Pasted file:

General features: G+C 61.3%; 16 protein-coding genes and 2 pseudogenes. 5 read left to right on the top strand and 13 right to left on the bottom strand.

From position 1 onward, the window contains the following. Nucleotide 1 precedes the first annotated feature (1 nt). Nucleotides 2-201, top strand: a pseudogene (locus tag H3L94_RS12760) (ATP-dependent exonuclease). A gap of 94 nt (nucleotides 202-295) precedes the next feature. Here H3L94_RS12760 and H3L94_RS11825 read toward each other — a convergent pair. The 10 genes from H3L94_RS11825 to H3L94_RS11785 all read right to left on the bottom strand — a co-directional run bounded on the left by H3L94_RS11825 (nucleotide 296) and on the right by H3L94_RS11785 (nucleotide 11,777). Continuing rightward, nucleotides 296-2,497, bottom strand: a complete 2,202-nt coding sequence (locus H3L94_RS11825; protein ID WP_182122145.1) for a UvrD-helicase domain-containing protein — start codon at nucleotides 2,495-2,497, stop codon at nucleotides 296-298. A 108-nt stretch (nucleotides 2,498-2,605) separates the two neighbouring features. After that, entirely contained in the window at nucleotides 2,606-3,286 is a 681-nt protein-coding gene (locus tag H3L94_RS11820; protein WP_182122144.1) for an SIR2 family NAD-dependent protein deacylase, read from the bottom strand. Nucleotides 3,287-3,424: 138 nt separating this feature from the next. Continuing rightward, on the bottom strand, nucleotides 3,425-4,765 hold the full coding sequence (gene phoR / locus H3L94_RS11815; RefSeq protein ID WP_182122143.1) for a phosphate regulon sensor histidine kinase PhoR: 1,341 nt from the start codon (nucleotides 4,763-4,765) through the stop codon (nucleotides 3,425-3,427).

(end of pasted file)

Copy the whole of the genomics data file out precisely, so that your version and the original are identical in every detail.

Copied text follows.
General features: G+C 61.3%; 16 protein-coding genes and 2 pseudogenes. 5 read left to right on the top strand and 13 right to left on the bottom strand.

From position 1 onward, the window contains the following. Nucleotide 1 precedes the first annotated feature (1 nt). Nucleotides 2-201, top strand: a pseudogene (locus tag H3L94_RS12760) (ATP-dependent exonuclease). A gap of 94 nt (nucleotides 202-295) precedes the next feature. Here H3L94_RS12760 and H3L94_RS11825 read toward each other — a convergent pair. The 10 genes from H3L94_RS11825 to H3L94_RS11785 all read right to left on the bottom strand — a co-directional run bounded on the left by H3L94_RS11825 (nucleotide 296) and on the right by H3L94_RS11785 (nucleotide 11,777). Continuing rightward, nucleotides 296-2,497, bottom strand: a complete 2,202-nt coding sequence (locus H3L94_RS11825; protein ID WP_182122145.1) for a UvrD-helicase domain-containing protein — start codon at nucleotides 2,495-2,497, stop codon at nucleotides 296-298. A 108-nt stretch (nucleotides 2,498-2,605) separates the two neighbouring features. After that, entirely contained in the window at nucleotides 2,606-3,286 is a 681-nt protein-coding gene (locus tag H3L94_RS11820; protein WP_182122144.1) for an SIR2 family NAD-dependent protein deacylase, read from the bottom strand. Nucleotides 3,287-3,424: 138 nt separating this feature from the next. Continuing rightward, on the bottom strand, nucleotides 3,425-4,765 hold the full coding sequence (gene phoR / locus H3L94_RS11815; RefSeq protein ID WP_182122143.1) for a phosphate regulon sensor histidine kinase PhoR: 1,341 nt from the start codon (nucleotides 4,763-4,765) through the stop codon (nucleotides 3,425-3,427).